The samples studied come from the basal impurity rich (silty) ice sections of the 2km long Dye 3 core from south-central Greenland (4), the 3km long GRIP core from the summit of the Greenland ice sheet (5), and the Late Holocene John Evans Glacier on Ellesmere Island, Nunavut, northern Canada (Fig. 1A,B). The latter sample was included as a control to test for potential exotic DNA because the glacier has recently overridden a land surface with a known vegetation cover (6). As an additional test for long-distance atmospheric dispersal of DNA, we included five control samples of debris-free Holocene and Pleistocene ice taken just above the basal silty samples from the Dye 3 and GRIP ice cores (Fig. 1B). Finally, our analyses included sediment samples from the Kap København Formation from the northernmost part of Greenland, dated to 2.4 million years before present (Ma BP) (1, 2).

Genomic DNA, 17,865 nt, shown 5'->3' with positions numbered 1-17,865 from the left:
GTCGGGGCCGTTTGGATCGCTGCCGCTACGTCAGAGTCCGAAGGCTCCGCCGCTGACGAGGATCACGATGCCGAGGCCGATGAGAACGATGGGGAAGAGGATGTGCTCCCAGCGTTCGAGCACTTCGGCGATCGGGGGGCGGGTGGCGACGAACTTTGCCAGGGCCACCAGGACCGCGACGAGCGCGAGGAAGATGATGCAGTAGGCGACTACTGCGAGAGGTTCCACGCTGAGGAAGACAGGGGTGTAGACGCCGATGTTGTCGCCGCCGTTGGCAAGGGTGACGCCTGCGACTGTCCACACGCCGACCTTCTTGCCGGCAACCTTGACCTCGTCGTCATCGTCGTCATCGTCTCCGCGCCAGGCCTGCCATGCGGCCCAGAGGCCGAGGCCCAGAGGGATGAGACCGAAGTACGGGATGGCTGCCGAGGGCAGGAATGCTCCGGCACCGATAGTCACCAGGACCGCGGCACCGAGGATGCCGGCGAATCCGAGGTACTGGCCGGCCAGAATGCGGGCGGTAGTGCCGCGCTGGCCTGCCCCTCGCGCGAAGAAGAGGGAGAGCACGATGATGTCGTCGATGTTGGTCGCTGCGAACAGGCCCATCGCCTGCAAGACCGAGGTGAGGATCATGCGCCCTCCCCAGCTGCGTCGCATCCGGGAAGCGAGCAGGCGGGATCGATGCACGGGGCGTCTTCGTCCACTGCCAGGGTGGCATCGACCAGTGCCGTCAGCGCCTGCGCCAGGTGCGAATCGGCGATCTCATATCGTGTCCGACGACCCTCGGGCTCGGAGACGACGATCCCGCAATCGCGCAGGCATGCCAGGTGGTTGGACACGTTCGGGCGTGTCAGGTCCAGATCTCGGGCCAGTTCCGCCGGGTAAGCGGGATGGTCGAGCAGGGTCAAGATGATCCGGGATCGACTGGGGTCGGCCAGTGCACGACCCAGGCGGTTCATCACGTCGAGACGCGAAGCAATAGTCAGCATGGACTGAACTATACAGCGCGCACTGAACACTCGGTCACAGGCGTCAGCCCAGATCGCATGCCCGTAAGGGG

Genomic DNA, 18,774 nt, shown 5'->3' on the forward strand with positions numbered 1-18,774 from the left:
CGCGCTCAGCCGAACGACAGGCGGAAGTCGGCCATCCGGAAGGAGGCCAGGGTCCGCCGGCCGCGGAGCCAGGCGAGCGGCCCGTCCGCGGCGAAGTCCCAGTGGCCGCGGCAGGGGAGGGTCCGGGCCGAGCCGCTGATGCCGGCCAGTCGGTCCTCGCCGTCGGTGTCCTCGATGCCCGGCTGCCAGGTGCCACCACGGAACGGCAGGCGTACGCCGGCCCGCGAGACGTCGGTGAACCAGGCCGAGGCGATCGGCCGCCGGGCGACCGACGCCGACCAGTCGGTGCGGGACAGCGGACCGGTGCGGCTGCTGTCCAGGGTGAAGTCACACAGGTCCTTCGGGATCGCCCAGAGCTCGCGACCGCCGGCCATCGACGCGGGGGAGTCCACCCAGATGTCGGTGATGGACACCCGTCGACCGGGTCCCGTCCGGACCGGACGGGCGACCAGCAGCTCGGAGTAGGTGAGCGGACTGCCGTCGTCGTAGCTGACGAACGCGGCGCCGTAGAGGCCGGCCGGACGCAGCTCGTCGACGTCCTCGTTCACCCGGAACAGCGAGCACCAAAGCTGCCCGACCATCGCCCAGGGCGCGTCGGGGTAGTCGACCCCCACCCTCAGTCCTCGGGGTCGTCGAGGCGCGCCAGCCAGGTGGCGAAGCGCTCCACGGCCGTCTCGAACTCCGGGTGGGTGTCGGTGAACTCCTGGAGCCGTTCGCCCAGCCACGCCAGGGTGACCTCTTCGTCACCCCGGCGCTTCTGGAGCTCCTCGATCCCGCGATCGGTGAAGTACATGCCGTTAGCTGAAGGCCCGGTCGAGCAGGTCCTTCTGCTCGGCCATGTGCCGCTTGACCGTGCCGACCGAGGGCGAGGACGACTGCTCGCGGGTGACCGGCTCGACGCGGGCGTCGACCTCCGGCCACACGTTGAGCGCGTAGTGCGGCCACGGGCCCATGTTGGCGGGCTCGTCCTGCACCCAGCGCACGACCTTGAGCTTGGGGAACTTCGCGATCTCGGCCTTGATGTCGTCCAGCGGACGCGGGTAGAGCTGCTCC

The silty ice yielded only few pollen grains and no macrofossils (7). However, the Dye 3 and John Evans Glacier silty ice samples showed low levels of amino acid racemization (Fig. 1A, insert), indicating good organic matter preservation (8). Therefore, following previous success with permafrost and cave sediments (9-11), we attempted to amplify ancient DNA from the ice. This was done following strict criteria to secure authenticity (12-14), including covering the surface of the frozen cores with plasmid DNA to control for potential contamination that may have entered the interior of the samples through cracks or during the sampling procedure (7). PCR products of the plasmid DNA were obtained only from extracts of the outer ice scrapings but not from the interior, confirming that sample contamination had not penetrated the cores.